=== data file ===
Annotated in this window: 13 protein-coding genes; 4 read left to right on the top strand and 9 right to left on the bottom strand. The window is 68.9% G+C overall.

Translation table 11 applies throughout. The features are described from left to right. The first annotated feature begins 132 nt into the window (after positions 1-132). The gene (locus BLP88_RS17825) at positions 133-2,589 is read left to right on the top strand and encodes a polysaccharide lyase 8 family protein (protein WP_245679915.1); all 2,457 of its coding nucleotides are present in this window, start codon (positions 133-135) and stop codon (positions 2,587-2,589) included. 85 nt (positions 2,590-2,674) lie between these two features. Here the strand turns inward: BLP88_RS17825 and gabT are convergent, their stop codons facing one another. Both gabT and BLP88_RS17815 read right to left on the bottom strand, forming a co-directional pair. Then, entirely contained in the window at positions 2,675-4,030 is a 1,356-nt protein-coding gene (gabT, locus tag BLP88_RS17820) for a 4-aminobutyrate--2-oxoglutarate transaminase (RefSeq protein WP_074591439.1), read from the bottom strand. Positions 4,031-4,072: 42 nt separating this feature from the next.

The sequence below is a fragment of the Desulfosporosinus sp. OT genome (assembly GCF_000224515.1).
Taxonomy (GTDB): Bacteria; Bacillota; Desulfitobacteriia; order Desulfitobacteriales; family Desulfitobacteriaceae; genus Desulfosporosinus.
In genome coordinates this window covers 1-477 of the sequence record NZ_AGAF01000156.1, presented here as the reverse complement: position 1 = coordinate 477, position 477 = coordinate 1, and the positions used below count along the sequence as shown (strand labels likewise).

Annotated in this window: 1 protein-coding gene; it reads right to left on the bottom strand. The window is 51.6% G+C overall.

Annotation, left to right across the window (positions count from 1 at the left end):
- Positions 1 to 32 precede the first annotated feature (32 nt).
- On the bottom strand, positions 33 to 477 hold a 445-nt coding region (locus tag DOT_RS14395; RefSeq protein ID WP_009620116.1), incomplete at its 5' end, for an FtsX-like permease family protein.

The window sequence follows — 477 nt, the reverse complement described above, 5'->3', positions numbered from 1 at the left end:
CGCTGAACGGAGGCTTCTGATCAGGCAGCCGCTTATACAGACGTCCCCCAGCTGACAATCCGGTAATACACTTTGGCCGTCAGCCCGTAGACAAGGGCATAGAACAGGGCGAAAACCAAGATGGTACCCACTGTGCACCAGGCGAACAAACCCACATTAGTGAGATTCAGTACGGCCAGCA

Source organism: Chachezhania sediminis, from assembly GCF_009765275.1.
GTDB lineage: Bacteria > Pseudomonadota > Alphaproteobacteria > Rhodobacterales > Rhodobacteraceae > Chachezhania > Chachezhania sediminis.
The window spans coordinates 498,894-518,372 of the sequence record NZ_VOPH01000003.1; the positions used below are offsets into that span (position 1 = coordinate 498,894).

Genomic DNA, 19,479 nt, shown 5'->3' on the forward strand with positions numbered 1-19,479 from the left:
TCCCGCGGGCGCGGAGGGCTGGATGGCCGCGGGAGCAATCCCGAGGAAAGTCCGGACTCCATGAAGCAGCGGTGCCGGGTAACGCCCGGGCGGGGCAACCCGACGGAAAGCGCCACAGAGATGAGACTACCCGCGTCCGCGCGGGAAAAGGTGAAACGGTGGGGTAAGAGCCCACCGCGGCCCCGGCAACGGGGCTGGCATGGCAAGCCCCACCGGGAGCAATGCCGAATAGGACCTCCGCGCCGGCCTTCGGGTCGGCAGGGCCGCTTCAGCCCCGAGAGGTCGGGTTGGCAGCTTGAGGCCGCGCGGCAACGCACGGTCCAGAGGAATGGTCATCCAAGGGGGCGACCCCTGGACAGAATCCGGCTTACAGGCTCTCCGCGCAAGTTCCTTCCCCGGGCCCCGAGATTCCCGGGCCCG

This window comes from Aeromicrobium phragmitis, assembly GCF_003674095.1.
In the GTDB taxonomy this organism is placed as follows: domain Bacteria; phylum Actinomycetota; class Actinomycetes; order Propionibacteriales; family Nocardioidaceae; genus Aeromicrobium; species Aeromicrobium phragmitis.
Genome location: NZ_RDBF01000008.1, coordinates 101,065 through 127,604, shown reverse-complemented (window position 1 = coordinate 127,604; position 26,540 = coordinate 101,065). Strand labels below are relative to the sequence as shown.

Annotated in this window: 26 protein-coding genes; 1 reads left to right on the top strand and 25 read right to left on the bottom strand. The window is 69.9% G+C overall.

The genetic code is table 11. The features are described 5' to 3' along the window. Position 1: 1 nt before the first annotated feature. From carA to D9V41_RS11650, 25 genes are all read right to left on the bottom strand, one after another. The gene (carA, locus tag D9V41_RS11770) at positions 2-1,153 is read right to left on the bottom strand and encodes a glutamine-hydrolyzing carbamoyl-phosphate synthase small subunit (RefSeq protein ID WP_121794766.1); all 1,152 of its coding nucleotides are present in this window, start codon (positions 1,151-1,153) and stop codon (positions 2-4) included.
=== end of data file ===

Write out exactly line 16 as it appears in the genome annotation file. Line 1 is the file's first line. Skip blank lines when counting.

TCCCGCGGGCGCGGAGGGCTGGATGGCCGCGGGAGCAATCCCGAGGAAAGTCCGGACTCCATGAAGCAGCGGTGCCGGGTAACGCCCGGGCGGGGCAACCCGACGGAAAGCGCCACAGAGATGAGACTACCCGCGTCCGCGCGGGAAAAGGTGAAACGGTGGGGTAAGAGCCCACCGCGGCCCCGGCAACGGGGCTGGCATGGCAAGCCCCACCGGGAGCAATGCCGAATAGGACCTCCGCGCCGGCCTTCGGGTCGGCAGGGCCGCTTCAGCCCCGAGAGGTCGGGTTGGCAGCTTGAGGCCGCGCGGCAACGCACGGTCCAGAGGAATGGTCATCCAAGGGGGCGACCCCTGGACAGAATCCGGCTTACAGGCTCTCCGCGCAAGTTCCTTCCCCGGGCCCCGAGATTCCCGGGCCCG